Believer’s authority – Part 1

A critical examination of the doctrine of “the believer’s authority” as taught by Kenneth Hagin in his book of the same title.

Kenneth E Hagin is often referred to as the father of the “Word of Faith” movement – a particular brand of the ‘health and wealth’ or ‘prosperity’ “gospel” – and I would submit to the reader that his definitive manifesto, if you will, was “The Believer’s Authority.”

If not in all cases, it is certainly within my personal experience with “Faith” people that the doctrines espoused within Hagin’s book are key and essential to these people’s very religion.

And so, in providing this examination and criticism of the book, I hope to prevent others from falling into the “Word of Faith” trap, and perhaps offer a light to help those who are already adherents a way out of that cloud and mire.

First, before addressing specific passages of Scripture quoted and statements made in the book, the reader must understand that, like all authors, there are a very many assumptions and presuppositions within what Hagin wrote. In reading anything – even my own words here – I urge the reader to think critically about the content of words and utilize what ever learning they have and resources at their disposal to test what they read. Just because someone makes a statement using a quote from something before it and then using similar language, does not mean their argument stems from or is consistent with what they quoted.

Secondly, if a teacher encourages verbal repetition and memorization or adjustment of a portion of Scripture with no emphasis toward critical thinking and study, be very wary of that teacher. For instance, in the first chapter (page 11) of the “Believer’s Authority” Hagin tells about how he “personalized” the prayers of Paul in Ephesians 1:16-20 & 3:14-19 to “pray” them for himself over and over again – and encourages the reader to do so, without giving any Scriptural basis or reason for doing so… I might point out that the words of our Lord in Matthew 6:7 came to mind as I read this account and suggestion.

Finally the reader should always have this question as a base to examine an idea that is presented to them: is the focus and goal of this idea to glorify God, or to puff up mankind?

And with that we shall begin the Foreword of “the Believer’s Authority” (I am using a PDF of the book that I found online – according to the file it is the “Second Edition – Twenty-Second Printing 1996. ISBN 0-89276-406-6”

The Assumptions of the Foreword

Right from the outset, Hagin gives us the unorthodox and man-centered assumption that he presumably will prove throughout the course of the book; that is that “believers” have some form of undefined, supernatural “authority” given them to use on earth, a power of which they have been failing to take advantage.

He gives us this assumption clearly not only in the foreword of the book, but in the very first sentence; “Back in the 1940s, I asked myself the question, “Do we have authority that we don’t know about – that we haven’t discovered – that we’re not using?””

May I suggest to the reader that this is never how you should approach the Religion of God? Starting with a question that didn’t even come from Holy Writ is dangerous territory to dabble in – the Scriptures should never be approached with a presupposing request for information on a topic it may very well never address.

Now the concept of “authority” is addressed in the Bible, but again, that doesn’t mean we approach the text with a question that presupposes something, because that opens the door to a plethora of misinterpretations.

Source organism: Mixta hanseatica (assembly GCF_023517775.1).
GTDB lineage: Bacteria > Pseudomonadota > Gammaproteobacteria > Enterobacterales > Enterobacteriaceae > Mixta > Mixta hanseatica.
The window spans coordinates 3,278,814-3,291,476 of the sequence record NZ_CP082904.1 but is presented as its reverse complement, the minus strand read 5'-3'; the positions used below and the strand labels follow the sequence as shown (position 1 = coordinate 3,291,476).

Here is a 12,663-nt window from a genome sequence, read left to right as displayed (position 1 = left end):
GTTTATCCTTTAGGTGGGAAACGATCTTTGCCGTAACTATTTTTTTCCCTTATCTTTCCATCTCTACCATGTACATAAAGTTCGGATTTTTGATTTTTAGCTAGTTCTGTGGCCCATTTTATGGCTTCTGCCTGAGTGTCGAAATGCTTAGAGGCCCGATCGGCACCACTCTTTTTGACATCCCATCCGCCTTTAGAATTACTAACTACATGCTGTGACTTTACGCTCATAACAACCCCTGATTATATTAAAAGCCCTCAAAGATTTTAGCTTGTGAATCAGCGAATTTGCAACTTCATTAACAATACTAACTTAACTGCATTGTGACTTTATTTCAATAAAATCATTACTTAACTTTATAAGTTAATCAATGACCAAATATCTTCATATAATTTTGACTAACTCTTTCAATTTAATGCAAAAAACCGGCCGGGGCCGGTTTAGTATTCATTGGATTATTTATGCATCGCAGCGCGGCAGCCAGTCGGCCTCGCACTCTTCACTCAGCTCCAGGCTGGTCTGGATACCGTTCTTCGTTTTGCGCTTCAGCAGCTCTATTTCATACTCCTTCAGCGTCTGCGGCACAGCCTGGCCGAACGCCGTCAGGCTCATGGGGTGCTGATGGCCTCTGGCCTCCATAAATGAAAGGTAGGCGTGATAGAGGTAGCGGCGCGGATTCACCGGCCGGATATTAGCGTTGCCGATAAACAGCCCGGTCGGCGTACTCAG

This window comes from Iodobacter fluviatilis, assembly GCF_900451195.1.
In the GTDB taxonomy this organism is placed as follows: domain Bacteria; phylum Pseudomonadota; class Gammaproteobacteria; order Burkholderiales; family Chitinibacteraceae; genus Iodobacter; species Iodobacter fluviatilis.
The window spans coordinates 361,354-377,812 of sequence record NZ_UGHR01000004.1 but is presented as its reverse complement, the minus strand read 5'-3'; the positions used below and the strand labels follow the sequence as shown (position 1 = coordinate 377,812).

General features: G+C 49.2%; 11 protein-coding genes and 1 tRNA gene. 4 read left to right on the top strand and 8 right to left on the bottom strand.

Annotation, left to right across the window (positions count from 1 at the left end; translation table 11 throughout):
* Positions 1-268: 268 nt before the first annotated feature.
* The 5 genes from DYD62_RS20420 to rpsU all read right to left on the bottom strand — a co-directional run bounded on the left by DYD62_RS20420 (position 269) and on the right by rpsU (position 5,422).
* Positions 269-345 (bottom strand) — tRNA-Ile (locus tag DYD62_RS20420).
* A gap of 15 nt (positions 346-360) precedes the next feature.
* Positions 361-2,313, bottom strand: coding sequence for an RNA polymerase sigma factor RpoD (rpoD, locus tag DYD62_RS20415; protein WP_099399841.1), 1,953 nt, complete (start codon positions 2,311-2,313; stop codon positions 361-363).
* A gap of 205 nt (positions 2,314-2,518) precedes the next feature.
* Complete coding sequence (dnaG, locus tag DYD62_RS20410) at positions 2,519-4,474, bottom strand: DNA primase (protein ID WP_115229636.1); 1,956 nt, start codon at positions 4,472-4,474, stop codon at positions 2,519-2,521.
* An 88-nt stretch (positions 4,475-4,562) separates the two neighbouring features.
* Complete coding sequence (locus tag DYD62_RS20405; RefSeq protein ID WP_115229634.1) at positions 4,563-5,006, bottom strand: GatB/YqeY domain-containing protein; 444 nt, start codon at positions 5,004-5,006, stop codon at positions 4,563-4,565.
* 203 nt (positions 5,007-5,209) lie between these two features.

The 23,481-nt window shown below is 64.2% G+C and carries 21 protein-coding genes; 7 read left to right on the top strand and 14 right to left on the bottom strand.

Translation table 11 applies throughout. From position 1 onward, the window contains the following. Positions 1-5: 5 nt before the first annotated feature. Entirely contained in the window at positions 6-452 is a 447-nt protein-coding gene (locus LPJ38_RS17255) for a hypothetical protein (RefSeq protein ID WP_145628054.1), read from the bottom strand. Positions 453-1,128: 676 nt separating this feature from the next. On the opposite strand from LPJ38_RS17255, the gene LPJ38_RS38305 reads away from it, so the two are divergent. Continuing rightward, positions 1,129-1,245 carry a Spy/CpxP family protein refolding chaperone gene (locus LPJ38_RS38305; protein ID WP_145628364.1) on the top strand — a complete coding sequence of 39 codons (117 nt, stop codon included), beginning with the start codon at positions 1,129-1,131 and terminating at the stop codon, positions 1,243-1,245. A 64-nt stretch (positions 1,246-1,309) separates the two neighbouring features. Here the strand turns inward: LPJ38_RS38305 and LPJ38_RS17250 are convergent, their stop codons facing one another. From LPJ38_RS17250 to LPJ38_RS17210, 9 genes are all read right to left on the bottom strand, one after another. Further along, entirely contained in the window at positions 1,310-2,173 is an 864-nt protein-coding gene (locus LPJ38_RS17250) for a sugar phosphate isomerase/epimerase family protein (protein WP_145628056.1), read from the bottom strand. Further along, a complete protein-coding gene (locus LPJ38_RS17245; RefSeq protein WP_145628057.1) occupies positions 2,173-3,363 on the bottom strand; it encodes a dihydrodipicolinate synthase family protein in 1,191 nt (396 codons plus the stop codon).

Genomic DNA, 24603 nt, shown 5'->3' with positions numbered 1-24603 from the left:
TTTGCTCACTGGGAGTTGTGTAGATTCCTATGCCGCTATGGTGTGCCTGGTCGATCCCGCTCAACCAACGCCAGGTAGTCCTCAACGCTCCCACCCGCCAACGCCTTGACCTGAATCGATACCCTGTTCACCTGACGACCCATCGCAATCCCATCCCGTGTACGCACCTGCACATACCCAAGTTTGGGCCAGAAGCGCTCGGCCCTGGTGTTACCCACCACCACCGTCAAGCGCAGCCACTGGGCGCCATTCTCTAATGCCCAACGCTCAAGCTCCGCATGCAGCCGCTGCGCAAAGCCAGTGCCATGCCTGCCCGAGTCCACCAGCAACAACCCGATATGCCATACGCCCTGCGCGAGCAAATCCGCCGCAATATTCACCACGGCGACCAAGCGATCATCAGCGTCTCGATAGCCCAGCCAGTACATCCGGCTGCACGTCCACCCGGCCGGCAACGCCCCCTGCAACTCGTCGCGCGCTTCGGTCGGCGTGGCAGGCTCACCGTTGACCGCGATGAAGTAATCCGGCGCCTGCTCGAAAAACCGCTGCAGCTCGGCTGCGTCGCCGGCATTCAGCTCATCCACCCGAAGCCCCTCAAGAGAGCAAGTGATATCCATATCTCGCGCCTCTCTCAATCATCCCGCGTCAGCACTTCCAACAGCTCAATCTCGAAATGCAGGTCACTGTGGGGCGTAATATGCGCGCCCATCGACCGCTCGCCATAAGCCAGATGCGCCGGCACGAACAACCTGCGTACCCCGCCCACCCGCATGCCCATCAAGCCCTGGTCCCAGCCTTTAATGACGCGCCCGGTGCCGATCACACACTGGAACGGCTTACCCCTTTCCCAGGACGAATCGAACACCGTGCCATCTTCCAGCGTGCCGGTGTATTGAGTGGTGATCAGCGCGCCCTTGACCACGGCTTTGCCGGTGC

Which leads to my next thought on the Foreword. Hagin then mentions that he did “word studies” on “power” and “authority,” another questionable and ill-advised tactic that often ends in the “studier” just finding the answers their question assumes – especially when they have no grounding in or understanding of the cultures or languages the original manuscripts of the Scriptures were written in.

In short, the assumptions of Hagin’s book are clear and manifest in the Foreword. The reader’s first questions should be, “why ask this question?” and, “is there even Biblical warrant for it?”

Chapter 1: the Prayers of Paul

In his introduction to chapter 1 Hagin tells us that his book is based on Ephesians, but he only encourages us to read (repetitively) the first three chapters of the Biblical text (pg 9). (I would encourage the reader to read the entirety of the Epistle, if they would like to follow in depth.)

Then he goes on to point out Paul’s prayers for the Ephesians in the first three chapters of the Epistle, at which point he writes “the turning point in my life came when I prayed these prayers for myself more than a thousand times.“(pg 10, italics original)

His subsequent explanation of that I have already addressed where it comes to the vain repetition, however, the reader’s other concern should be that Hagin seems to have a very twisted understanding of what Paul actually meant by what he prayed. But Hagin doesn’t even bother to explain to the reader what he believes Paul means or why he believes it.

We are given a pretty good indication of the vague, superpowerish view Hagin has of some of the things Paul prayed for by his statement in the last paragraph of page 10 when he writes “the spirit of revelation began to function!”

His following proclamation of “I began to see things in the Bible I had never seen before”(pg 10) and his declaration that he “grew spiritually” more in six months than he had “14 years as a minister”(pg 11) does not help me trust that he suddenly gained a “better” understanding of Scripture. Especially not when almost immediately after quotes himself as saying to his wife, “I was so ignorant of the Bible…”(of 11); his ignorance is plain from his view and use of the text of Scripture.